By Sam Bleazard
The phrase HitNRun was first used by Prince as a label for concerts on the 1986 Parade tour (think “kiss” and “raspberry beret” era). These were notable for being announced relatively last minute and creating additional excitement in the process.
Prince has continued to look for that sense of excitement and spontaneity with potential listeners over the last 30 years, both onstage and in the studio, with varying results.
The other challenge for fans of Prince, or those looking to purchase his music, has been the increasingly fragmented nature of when and where that music appears (he tends to pop up in quite a big way, think “21 nights” at the O2 in London, then disappears for long periods). Again this is more than likely a deliberate ploy to maintain the sense of mystery around his various career twists and turns. The latest twist is signing up with Jay Z’s subscription based Tidal.com service, the rapper and music mogul’s attempt to elevate artists (and give them increased royalty rates) while taking on the likes of iTunes and Spotify. You can see why Prince is on board.
For HitNRun the album, he’s proudly enlisted Joshua Welton as the producer (and creative partner in crime). Welton is the 25 year old husband of his 3rd Eye Girl drummer Hannah, and their partnership kicked off in earnest on last year’s Art Official Age, producing some of Prince’s most promising moments in recent years. One of Art Official Age’s best, the old school ballad “this could be us” is remixed for this project. At first listen it seems like a pointless exercise, but further examination reveals hidden depths.
The album opens with snippet samples of classic 80s Prince as a tease (1999 and lets go crazy’s “dearly beloved!”) and This could be us, as it appears here, is Prince treating his music as something fluid that isn’t fixed. The suggestion is that his tracks are a template that can be bent and shaped into new forms, and the outro to a number of tracks in the first half of the album feature bass solos reminiscent of his best concert moments with 3rd Eye Girl. On recent tours he’s elevated classic album tracks and B sides into showstoppers in the set list, breathing new life into songs such as Something In The Water and She’s Always in My Hair, turning them into extended workouts with moments of light and shade.
In the spirit of his challenging his listeners, but more likely in the spirit of challenging himself, Prince has made not only his most commercial sounding record but also one of his most marmite. Prince fan boards online are red-hot with many of the faithful rating his latest effort 1/10 and dismissing it as trend chasing throwaway pop, and beneath someone of his age and musical stature.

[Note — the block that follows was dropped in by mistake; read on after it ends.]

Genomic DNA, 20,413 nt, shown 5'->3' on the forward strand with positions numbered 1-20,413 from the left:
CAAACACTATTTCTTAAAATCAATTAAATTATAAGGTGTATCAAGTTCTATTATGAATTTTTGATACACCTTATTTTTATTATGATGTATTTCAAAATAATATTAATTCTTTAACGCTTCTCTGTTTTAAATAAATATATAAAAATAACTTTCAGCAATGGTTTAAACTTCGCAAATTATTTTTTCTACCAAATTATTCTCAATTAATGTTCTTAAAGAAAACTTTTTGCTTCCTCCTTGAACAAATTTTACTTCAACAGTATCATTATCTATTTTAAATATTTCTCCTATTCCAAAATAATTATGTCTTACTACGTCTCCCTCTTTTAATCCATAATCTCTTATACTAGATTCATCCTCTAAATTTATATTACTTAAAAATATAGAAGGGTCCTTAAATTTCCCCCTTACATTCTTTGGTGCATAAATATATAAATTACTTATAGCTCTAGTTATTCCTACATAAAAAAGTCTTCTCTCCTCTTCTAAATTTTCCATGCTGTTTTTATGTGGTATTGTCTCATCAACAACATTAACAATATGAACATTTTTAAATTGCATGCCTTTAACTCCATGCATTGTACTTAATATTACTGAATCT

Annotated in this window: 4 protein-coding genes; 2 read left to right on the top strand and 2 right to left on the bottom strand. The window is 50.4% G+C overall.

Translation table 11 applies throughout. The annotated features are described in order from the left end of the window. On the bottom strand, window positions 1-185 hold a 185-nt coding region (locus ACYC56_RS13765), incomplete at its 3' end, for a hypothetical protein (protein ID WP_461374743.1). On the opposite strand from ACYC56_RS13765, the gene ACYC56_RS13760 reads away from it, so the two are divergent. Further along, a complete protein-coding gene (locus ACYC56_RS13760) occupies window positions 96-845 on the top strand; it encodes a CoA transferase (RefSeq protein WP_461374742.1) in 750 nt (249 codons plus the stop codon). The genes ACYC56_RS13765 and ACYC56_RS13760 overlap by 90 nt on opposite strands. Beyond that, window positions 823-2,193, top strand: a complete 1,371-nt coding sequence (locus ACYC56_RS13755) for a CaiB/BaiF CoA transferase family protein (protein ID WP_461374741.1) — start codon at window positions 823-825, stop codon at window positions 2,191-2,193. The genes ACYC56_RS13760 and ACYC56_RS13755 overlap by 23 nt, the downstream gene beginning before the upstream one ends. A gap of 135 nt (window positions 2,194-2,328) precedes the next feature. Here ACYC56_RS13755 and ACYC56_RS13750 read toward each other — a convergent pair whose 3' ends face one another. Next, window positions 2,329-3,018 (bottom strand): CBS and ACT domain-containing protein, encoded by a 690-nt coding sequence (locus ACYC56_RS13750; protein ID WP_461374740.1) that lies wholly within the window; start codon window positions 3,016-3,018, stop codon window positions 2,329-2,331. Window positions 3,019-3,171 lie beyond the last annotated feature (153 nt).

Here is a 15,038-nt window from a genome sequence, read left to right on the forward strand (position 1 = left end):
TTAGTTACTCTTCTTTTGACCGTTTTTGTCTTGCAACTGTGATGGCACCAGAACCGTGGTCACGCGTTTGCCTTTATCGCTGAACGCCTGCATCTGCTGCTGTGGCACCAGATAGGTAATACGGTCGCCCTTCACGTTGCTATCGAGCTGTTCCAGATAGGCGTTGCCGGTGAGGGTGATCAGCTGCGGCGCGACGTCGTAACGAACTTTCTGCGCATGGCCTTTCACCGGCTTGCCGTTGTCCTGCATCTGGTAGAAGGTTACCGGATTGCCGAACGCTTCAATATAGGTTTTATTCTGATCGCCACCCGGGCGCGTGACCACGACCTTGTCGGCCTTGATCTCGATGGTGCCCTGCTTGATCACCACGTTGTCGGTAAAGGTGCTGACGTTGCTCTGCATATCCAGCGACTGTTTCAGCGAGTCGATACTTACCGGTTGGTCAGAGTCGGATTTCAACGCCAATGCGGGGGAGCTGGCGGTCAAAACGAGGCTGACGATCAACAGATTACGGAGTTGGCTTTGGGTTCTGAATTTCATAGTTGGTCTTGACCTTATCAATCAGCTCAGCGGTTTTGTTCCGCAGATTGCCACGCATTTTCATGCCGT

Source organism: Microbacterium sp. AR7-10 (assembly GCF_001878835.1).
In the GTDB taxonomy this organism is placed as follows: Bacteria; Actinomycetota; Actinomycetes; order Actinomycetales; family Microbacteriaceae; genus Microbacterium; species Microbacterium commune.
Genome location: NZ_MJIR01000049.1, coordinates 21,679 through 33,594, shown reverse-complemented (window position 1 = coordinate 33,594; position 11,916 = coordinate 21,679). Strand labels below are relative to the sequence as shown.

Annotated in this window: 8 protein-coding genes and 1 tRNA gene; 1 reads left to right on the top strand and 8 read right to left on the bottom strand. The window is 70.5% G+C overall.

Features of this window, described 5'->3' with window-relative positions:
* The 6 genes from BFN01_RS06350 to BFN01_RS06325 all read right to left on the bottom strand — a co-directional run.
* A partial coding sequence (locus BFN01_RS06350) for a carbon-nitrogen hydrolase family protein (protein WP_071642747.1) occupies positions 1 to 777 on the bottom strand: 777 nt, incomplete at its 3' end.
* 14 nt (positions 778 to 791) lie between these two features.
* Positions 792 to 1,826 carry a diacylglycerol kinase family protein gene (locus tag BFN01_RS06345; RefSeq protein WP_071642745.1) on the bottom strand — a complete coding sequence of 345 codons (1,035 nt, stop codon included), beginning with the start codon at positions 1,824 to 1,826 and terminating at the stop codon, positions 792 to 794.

On first listen the first four tracks seem so brazenly commercial that they wouldn’t be out of place on a Rita Ora album, so it’s no great surprise to hear her duet on one. The track Like a Mack is light and fluffy fare (as is the segue track ‘Mr Nelson’), but there’s no doubting how catchy the opener Million Dollar show is, driven along by another purple protege, Judith Hill, star of American X Factor and documentary 20 Feet from Stardom.
I found myself chuckling at the audacity of it, but also admiring the risk taking involved. How many recording artists or musicians 38 albums old, with an international reputation and legacy to protect, would give an untested producer the reins and allow them to guide their sound? The results are actually quite satisfying if you get over pre conceived notions and go with it, as Prince succeeds in refreshing his sound and allowing it to morph into something else. While his fanbase continue to crave the release of seemingly hundreds of unreleased gems from his 80s heyday from the fabled “Vault” in Paisley Park, he seems to be saying with this latest release that he’s still around, still vital and isn’t finished yet.
HitNRun is a breezy 37 minute pop record which will make kids dance, giving a big head nod to lovers of electronic dance music, but also provides some great funk bass and classic Prince moments – the X’s face and 1000 hugs and kisses being two examples of those. You will find yourself singing along to it in your head when it’s not playing, which is surely the mark of a good record.
In trying to figure out why someone as musically revered as Prince is, would make a record like this at this stage in his career, I looked in more depth at the music he’s been uploading to the Tidal service. In the week of the album’s release the first thing you saw on their homepage was a video exclusive of a Prince & 3rd Eye Girl acoustic track called ‘Indifference’. This home-made sounding recording, shot in turquoise blue and psychedelic Thai dye is either a pastiche or a tribute to some of the best Bob Dylan moments of the 60s and 70s. The song is a witty and acidic brush off to a lover who is equal parts frustrating and boring, but the track has groove and is played for laughs. What strikes you is how easy it all looks, and how brilliantly different it is to the electronic music on HitNRun.
Prince is close to creative nirvana in that he has created a situation where he could be almost all things to all listeners, balladeer, rock god, popstar, producer, Svengali and multi instrumentalist. Who else could release an almost shameless commercial set which plays with their own classic sound, while simultaneously having one of the best rock groups around touring venues worldwide? Then when you consider the endless great pop, jazz, soul and funk records he has to draw upon at will, the phrase embarrassment of riches is surely justified.
Here is one 58 year old who doesn’t want to be canonised and won’t be pigeon-holed into heavy rotation on retro radio stations, or treated as a legacy artist. You have to admire him for that.